The plant cell wall-decomposing machinery underlies the functional diversity of forest fungi.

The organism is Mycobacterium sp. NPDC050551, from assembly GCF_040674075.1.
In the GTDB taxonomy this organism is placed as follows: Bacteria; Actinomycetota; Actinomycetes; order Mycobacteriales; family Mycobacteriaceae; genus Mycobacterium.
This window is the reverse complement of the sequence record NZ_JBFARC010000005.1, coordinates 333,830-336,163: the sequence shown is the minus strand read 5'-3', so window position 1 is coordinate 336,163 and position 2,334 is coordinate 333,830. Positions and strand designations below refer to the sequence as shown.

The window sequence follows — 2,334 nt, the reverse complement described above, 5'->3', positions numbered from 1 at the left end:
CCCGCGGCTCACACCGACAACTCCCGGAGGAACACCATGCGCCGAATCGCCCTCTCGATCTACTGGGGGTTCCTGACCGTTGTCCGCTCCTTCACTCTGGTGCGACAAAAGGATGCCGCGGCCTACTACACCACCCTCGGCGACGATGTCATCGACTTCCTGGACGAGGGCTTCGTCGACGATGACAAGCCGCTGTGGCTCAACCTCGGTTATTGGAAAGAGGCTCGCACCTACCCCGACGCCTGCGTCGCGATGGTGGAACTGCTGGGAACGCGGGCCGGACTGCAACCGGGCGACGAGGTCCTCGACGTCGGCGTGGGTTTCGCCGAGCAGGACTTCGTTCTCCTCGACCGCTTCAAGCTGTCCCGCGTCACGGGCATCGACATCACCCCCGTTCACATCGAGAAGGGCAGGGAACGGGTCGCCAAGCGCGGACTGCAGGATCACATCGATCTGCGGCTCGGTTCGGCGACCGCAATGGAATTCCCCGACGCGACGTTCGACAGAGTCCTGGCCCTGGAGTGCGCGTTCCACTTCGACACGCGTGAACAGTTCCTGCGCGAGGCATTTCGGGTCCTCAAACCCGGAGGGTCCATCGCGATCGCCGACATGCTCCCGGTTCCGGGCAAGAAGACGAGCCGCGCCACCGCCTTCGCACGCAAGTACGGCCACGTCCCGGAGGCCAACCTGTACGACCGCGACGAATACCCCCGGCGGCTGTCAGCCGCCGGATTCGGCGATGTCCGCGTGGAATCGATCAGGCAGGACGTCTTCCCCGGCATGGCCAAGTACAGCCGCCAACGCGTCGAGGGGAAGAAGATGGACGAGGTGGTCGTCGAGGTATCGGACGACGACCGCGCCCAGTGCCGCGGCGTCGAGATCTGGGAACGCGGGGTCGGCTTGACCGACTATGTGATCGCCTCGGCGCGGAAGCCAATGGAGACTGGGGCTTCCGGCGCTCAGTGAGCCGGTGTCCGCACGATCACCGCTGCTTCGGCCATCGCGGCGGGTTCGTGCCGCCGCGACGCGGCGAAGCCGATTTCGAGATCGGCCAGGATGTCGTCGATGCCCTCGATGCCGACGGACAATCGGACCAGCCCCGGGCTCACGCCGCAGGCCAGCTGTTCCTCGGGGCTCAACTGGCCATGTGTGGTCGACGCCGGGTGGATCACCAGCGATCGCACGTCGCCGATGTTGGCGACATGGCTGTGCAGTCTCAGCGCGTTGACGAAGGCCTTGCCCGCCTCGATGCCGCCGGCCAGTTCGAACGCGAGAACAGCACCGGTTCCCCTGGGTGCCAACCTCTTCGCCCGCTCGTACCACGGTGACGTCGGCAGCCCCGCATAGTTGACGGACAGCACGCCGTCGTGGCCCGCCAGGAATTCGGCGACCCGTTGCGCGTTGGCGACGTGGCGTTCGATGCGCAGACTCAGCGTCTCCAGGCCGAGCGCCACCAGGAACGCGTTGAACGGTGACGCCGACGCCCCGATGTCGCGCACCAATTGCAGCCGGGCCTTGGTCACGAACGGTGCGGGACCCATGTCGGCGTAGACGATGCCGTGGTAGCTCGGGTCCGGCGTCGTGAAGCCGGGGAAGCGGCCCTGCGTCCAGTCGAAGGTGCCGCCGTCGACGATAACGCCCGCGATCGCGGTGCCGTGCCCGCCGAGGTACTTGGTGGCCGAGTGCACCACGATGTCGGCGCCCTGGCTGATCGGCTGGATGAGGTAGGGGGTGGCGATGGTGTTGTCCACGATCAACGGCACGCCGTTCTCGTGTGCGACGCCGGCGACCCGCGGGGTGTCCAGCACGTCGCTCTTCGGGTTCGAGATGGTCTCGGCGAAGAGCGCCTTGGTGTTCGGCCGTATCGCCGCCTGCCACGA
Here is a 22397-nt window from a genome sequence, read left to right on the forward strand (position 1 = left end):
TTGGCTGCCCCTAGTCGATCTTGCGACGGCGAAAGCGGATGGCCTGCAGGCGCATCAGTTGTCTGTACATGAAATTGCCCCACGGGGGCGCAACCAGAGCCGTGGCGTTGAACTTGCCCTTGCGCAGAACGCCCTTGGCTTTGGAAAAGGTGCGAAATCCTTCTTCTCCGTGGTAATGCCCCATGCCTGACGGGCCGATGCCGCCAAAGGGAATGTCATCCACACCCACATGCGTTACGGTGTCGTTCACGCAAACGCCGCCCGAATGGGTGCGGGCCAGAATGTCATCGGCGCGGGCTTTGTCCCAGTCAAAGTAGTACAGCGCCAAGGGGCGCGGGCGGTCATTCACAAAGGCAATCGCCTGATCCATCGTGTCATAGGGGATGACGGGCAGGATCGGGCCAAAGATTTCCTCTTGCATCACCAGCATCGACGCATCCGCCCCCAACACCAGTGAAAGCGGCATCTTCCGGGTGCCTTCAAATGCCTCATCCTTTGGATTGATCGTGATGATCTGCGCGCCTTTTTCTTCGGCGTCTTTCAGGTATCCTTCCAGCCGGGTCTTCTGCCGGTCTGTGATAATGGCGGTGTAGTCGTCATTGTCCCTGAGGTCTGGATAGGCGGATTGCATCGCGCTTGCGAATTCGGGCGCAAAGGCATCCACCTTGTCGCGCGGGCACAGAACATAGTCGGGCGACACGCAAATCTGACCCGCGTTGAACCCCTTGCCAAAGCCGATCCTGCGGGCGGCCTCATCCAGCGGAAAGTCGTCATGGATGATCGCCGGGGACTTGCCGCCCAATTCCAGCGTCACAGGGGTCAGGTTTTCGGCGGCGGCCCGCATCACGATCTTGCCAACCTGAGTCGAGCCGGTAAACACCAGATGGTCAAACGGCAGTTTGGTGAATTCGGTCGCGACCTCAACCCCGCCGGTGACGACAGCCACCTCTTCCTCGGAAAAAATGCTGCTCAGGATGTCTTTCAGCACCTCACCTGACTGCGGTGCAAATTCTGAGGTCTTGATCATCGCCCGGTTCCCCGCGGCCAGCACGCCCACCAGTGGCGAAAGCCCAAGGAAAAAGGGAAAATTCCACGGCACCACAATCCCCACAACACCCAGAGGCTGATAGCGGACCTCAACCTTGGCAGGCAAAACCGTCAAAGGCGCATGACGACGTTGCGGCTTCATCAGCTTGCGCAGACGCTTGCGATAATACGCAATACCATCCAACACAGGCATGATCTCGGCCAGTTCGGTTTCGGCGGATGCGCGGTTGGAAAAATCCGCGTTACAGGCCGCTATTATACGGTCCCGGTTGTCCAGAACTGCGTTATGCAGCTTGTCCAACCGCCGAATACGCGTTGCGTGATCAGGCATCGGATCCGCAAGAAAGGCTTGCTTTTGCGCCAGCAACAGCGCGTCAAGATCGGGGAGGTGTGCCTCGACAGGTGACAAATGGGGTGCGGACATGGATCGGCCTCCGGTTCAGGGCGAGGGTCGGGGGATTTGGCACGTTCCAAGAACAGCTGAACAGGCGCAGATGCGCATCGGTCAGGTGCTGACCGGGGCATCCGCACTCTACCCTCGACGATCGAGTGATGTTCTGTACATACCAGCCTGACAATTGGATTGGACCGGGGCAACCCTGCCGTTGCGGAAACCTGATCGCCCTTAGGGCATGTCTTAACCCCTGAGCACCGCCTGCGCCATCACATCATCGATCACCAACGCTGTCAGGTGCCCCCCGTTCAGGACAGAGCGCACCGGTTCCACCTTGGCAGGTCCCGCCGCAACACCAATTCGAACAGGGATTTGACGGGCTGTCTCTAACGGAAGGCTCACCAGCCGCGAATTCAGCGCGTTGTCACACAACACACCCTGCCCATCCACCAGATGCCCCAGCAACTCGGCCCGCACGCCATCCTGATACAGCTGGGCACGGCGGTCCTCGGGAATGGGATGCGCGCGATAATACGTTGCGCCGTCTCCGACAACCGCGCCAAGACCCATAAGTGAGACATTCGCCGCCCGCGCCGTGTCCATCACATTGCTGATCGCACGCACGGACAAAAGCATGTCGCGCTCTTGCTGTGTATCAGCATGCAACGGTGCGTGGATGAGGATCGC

Terrestrial ecosystems host a complex array of interacting communities, with thousands of species of animals, plants, fungi and bacteria. In soils, this complex web of life is responsible for the cycling of carbon (C), for water and nutrients, for soil quality and for plant nutrition and health. To predict future changes of these threatened ecosystems and to fully grasp the biological and chemical workings of these complex interactions, one must not only regard organisms as individuals but also as members of a larger community, considering the interplay and communication between individuals within these entangled populations, that is, their extended phenotype (Whitham et al., 2008). One emerging model for such studies is the interaction between soil-borne fungi and plant communities. Fungi are one of the largest and most diverse kingdoms of eukaryotes and function as important biological components of all terrestrial ecosystems. They are central to the global C cycle, constitute the major group of plant pathogens in managed and natural ecosystems, serve as symbionts with heterotrophic and autotrophic organisms alike, and play an integral and growing role in the development and production of renewable bio-based fuels and chemicals. The success and importance of fungi to life on Earth are directly attributable to the remarkable diversity of enzymes and metabolites that they produce, which afford them a broad range of nutritional modes and grant them access to an amazing breadth of C sources and ecological niches. Understanding how saprotrophic, symbiotic and pathogenic fungi achieve their lifestyle is crucial for understanding their ecological functions and their subsequent impact on the fate of plant communities. The inconspicuous nature of soil fungi, the inaccessibility of their habitats and our inability to culture many of them have made them difficult to study. Advances in large-scale DNA barcoding surveys have circumvented some of these limitations and allowed us to determine the composition and the dynamics of several fungal soil communities, including mycorrhizal fungi (Buée et al., 2009; Öpik et al., 2009; Jumpponen et al., 2010). Several hundred species are active in soils, and ongoing metagenomics and metatranscriptomics studies will uncover the functions encoded in their genomes as well as their expressed transcripts (Martin &Martin, 2010). Many of the fungi whose genomes have been sequenced are residents of soil and plants (Martinez et al., 2004, 2009; Martin et al., 2008, 2010; Ohm et al., 2010; Spanu et al., 2010; Stajich et al., 2010) and these sequences will provide baseline genomic information that enables scientists to explore the genomes and functions of thousands of soil fungal species that cannot be cultured and sequenced directly. Unfortunately, reference fungal genomes sequenced to date, and those in progress, show significant bias towards fungi of medical importance (Cuomo & Birren, 2010). The availability of genome sequences from ecologically and taxonomically diverse fungi not only would allow ongoing research on those species, but enhances the value of other sequences through comparative studies of gene evolution, genome structure, metabolic and regulatory pathways, and saprotrophism ⁄ symbiosis ⁄pathogenesis lifestyles. Recently, the US Department of Energy Joint Genome Institute (JGI) launched the Fungal Genomics Program (FGP), aimed at exploration of fungal diversity for energy and environmental sciences and applications through the scale-up of sequencing and analysis (Grigoriev et al., 2011).